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Date:   Thu, 02 Nov 2023 06:15:11 -0400
From:   Jeff Layton <>
To:     Linus Torvalds <>,
        Jan Kara <>
Cc:     Dave Chinner <>,
        Amir Goldstein <>,
        Kent Overstreet <>,
        Christian Brauner <>,
        Alexander Viro <>,
        John Stultz <>,
        Thomas Gleixner <>,
        Stephen Boyd <>,
        Chandan Babu R <>,
        "Darrick J. Wong" <>,
        Theodore Ts'o <>,
        Andreas Dilger <>,
        Chris Mason <>, Josef Bacik <>,
        David Sterba <>,
        Hugh Dickins <>,
        Andrew Morton <>,
        Jan Kara <>, David Howells <>,,,,,,,
Subject: Re: [PATCH RFC 2/9] timekeeping: new interfaces for multigrain
 timestamp handing

On Wed, 2023-11-01 at 10:10 -1000, Linus Torvalds wrote:
> On Wed, 1 Nov 2023 at 00:16, Jan Kara <> wrote:
> > 
> > OK, but is this compatible with the current XFS behavior? AFAICS currently
> > XFS sets sb->s_time_gran to 1 so timestamps currently stored on disk will
> > have some mostly random garbage in low bits of the ctime.
> I really *really* don't think we can use ctime as a "i_version"
> replacement. The whole fine-granularity patches were well-intentioned,
> but I do think they were broken.

I have to take some issue here. I still the basic concept is sound. The
original implementation was flawed but I think I have a scheme that
could address the problems with the multigrain series.

That said, everyone seems to be haring off after other solutions. I
don't much care which one we end up with, as long as the problem gets

> Note that we can't use ctime as a "i_version" replacement for other
> reasons too - you have filesystems like FAT - which people do want to
> export - that have a single-second (or is it 2s?) granularity in
> reality, even though they report a 1ns value in s_time_gran.
> But here's a suggestion that people may hate, but that might just work
> in practice:
>  - get rid of i_version entirely
>  - use the "known good" part of ctime as the upper bits of the change
> counter (and by "known good" I mean tv_sec - or possibly even "tv_sec
> / 2" if that dim FAT memory of mine is right)
>  - make the rule be that ctime is *never* updated for atime updates
> (maybe that's already true, I didn't check - maybe it needs a new
> mount flag for nfsd)
>  - have a per-inode in-memory and vfs-internal (entirely invisible to
> filesystems) "ctime modification counter" that is *NOT* a timestamp,
> and is *NOT* i_version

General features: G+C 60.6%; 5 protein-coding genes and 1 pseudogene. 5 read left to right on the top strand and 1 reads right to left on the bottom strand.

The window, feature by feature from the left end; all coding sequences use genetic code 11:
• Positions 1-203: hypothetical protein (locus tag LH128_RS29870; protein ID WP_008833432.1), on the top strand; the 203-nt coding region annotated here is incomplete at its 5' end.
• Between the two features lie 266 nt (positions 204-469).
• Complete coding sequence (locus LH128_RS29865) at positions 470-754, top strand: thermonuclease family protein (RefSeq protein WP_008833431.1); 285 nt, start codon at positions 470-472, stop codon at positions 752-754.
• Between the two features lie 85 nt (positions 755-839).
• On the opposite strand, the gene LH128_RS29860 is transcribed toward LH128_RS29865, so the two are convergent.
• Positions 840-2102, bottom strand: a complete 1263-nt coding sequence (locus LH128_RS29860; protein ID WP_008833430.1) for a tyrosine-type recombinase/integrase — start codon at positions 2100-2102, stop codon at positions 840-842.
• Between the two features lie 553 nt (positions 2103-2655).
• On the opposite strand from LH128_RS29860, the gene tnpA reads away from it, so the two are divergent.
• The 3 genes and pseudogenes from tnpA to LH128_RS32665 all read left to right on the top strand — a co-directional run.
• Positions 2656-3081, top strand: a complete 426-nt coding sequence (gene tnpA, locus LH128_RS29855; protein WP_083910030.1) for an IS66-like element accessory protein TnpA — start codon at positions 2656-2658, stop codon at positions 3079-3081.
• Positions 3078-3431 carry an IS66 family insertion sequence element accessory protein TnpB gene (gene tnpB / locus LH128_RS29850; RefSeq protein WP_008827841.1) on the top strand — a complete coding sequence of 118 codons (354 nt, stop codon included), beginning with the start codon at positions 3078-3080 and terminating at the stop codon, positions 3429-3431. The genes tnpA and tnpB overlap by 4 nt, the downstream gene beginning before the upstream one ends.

>  - make the rule be that the "ctime modification counter" is always
> zero, *EXCEPT* if
>     (a) I_VERSION_QUERIED is set
>    AND
>     (b) the ctime modification doesn't modify the "known good" part of ctime
> so how the "statx change cookie" ends up being "high bits tv_sec of
> ctime, low bits ctime modification cookie", and the end result of that
> is:
>  - if all the reads happen after the last write (common case), then
> the low bits will be zero, because I_VERSION_QUERIED wasn't set when
> ctime was modified
>  - if you do a write *after* a modification, the ctime cookie is
> guaranteed to change, because either the known good (sec/2sec) part of
> ctime is new, *or* the counter gets updated
>  - if the nfs server reboots, the in-memory counter will be cleared
> again, and so the change cookie will cause client cache invalidations,
> but *only* for those "ctime changed in the same second _after_
> somebody did a read".
>  - any long-time caches of files that don't get modified are all fine,
> because they will have those low bits zero and depend on just the
> stable part of ctime that works across filesystems. So there should be
> no nasty thundering herd issues on long-lived caches on lots of
> clients if the server reboots, or atime updates every 24 hours or
> anything like that.
> and note that *NONE* of this requires any filesystem involvement
> (except for the rule of "no atime changes ever impact ctime", which
> may or may not already be true).
> The filesystem does *not* know about that modification counter,
> there's no new on-disk stable information.
> It's entirely possible that I'm missing something obvious, but the
> above sounds to me like the only time you'd have stale invalidations
> is really the (unusual) case of having writes after cached reads, and
> then a reboot.
> We'd get rid of "inode_maybe_inc_iversion()" entirely, and instead
> replace it with logic in inode_set_ctime_current() that basically does
>  - if the stable part of ctime changes, clear the new 32-bit counter
>  - if I_VERSION_QUERIED isn't set, clear the new 32-bit counter
>  - otherwise, increment the new 32-bit counter
> and then the STATX_CHANGE_COOKIE code basically just returns
>    (stable part of ctime << 32) + new 32-bit counter
> (and again, the "stable part of ctime" is either just tv_sec, or it's
> "tv_sec >> 1" or whatever).
> The above does not expose *any* changes to timestamps to users, and
> should work across a wide variety of filesystems, without requiring
> any special code from the filesystem itself.
> And now please all jump on me and say "No, Linus, that won't work, because XYZ".
> Because it is *entirely* possible that I missed something truly
> fundamental, and the above is completely broken for some obvious
> reason that I just didn't think of.

Yeah, I think this scheme is problematic for the reasons Trond pointed
out. I also don't quite see the advantage of this over what Dave Chinner
is proposing (using low-order bits of the ctime nsec field to hold a
change counter).
Jeff Layton <>

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